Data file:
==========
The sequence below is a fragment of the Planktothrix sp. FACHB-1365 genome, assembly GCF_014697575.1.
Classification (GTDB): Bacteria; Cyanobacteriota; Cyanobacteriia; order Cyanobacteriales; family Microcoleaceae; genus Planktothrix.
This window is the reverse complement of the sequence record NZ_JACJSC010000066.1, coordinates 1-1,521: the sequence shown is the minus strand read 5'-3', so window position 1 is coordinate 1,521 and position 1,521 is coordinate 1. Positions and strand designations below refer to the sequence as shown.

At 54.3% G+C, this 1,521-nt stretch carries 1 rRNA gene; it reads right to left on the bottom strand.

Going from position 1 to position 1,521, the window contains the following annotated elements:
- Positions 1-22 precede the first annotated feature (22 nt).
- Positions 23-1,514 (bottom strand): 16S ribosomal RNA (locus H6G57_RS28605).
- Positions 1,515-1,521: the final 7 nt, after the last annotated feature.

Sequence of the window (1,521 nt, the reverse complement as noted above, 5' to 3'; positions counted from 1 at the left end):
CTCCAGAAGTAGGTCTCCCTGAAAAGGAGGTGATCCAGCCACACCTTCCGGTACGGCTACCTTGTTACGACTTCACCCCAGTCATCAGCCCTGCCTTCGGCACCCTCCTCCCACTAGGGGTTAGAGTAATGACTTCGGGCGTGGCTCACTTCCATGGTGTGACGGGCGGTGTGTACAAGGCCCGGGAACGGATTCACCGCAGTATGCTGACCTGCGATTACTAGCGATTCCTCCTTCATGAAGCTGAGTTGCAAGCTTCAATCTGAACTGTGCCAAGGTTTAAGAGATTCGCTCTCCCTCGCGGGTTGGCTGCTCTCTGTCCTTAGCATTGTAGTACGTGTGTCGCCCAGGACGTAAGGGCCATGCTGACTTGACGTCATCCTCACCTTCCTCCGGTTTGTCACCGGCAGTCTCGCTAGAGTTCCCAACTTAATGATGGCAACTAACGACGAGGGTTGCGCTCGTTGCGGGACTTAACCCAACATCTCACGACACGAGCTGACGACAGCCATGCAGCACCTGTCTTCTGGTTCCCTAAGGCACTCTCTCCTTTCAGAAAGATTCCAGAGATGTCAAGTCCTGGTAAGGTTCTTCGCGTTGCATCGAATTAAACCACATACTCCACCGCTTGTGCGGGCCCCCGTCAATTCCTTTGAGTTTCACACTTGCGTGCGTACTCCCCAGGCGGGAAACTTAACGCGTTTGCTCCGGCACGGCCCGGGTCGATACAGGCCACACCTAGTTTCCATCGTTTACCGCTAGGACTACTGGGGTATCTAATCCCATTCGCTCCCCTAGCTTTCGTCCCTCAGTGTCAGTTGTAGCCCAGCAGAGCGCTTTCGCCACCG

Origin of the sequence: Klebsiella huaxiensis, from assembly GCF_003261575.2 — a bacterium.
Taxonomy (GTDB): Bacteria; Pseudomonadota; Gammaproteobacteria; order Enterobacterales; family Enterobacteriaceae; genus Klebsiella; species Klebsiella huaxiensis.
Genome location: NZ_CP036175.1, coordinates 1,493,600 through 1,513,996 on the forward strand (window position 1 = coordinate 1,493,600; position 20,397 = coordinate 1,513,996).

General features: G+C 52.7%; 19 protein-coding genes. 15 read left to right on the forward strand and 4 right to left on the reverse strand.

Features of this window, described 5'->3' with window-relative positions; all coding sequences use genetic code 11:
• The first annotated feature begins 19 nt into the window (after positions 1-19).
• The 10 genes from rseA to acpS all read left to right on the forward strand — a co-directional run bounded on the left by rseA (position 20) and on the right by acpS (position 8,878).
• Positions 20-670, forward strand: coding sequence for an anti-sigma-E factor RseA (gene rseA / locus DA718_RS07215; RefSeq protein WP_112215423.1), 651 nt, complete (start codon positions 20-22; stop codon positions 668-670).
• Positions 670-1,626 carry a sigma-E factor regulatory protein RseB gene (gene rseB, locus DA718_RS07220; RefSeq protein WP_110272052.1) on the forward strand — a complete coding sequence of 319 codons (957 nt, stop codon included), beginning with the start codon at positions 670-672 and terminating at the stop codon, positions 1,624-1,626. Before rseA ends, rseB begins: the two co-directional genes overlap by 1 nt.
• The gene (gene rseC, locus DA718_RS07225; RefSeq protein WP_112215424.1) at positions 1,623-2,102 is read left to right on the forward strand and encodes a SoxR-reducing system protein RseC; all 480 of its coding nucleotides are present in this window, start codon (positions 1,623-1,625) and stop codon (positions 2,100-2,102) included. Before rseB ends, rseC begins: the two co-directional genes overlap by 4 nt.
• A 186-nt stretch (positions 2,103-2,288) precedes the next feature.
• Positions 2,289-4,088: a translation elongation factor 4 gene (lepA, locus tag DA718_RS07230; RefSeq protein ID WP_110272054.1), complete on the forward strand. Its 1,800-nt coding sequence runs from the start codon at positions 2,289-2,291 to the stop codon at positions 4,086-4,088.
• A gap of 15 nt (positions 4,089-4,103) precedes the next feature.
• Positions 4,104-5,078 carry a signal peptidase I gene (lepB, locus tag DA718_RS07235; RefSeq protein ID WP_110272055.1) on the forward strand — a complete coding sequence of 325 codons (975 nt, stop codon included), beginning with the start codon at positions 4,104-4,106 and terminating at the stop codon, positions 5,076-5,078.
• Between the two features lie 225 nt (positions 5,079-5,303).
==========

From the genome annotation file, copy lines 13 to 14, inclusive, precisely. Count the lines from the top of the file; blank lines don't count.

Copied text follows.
Genome location: NZ_CP036175.1, coordinates 1,493,600 through 1,513,996 on the forward strand (window position 1 = coordinate 1,493,600; position 20,397 = coordinate 1,513,996).

General features: G+C 52.7%; 19 protein-coding genes. 15 read left to right on the forward strand and 4 right to left on the reverse strand.